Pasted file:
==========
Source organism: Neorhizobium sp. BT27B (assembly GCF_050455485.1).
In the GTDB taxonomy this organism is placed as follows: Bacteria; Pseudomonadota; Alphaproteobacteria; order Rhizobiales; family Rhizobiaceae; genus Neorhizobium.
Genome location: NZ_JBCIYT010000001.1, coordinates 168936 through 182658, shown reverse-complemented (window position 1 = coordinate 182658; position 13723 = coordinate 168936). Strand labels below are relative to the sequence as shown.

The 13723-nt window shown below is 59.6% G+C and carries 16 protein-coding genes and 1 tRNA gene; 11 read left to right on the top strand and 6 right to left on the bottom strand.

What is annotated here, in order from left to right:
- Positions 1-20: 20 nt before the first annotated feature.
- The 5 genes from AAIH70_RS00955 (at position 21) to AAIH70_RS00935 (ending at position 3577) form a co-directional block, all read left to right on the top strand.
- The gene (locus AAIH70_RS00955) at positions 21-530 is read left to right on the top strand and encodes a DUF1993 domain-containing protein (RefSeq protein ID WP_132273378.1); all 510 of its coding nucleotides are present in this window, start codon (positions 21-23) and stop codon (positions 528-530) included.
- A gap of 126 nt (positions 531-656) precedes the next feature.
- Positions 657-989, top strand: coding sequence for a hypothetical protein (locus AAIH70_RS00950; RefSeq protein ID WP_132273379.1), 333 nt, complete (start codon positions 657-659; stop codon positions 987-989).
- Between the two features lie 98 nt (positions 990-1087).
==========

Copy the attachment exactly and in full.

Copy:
Source organism: Neorhizobium sp. BT27B (assembly GCF_050455485.1).
In the GTDB taxonomy this organism is placed as follows: Bacteria; Pseudomonadota; Alphaproteobacteria; order Rhizobiales; family Rhizobiaceae; genus Neorhizobium.
Genome location: NZ_JBCIYT010000001.1, coordinates 168936 through 182658, shown reverse-complemented (window position 1 = coordinate 182658; position 13723 = coordinate 168936). Strand labels below are relative to the sequence as shown.

The 13723-nt window shown below is 59.6% G+C and carries 16 protein-coding genes and 1 tRNA gene; 11 read left to right on the top strand and 6 right to left on the bottom strand.

What is annotated here, in order from left to right:
- Positions 1-20: 20 nt before the first annotated feature.
- The 5 genes from AAIH70_RS00955 (at position 21) to AAIH70_RS00935 (ending at position 3577) form a co-directional block, all read left to right on the top strand.
- The gene (locus AAIH70_RS00955) at positions 21-530 is read left to right on the top strand and encodes a DUF1993 domain-containing protein (RefSeq protein ID WP_132273378.1); all 510 of its coding nucleotides are present in this window, start codon (positions 21-23) and stop codon (positions 528-530) included.
- A gap of 126 nt (positions 531-656) precedes the next feature.
- Positions 657-989, top strand: coding sequence for a hypothetical protein (locus AAIH70_RS00950; RefSeq protein ID WP_132273379.1), 333 nt, complete (start codon positions 657-659; stop codon positions 987-989).
- Between the two features lie 98 nt (positions 990-1087).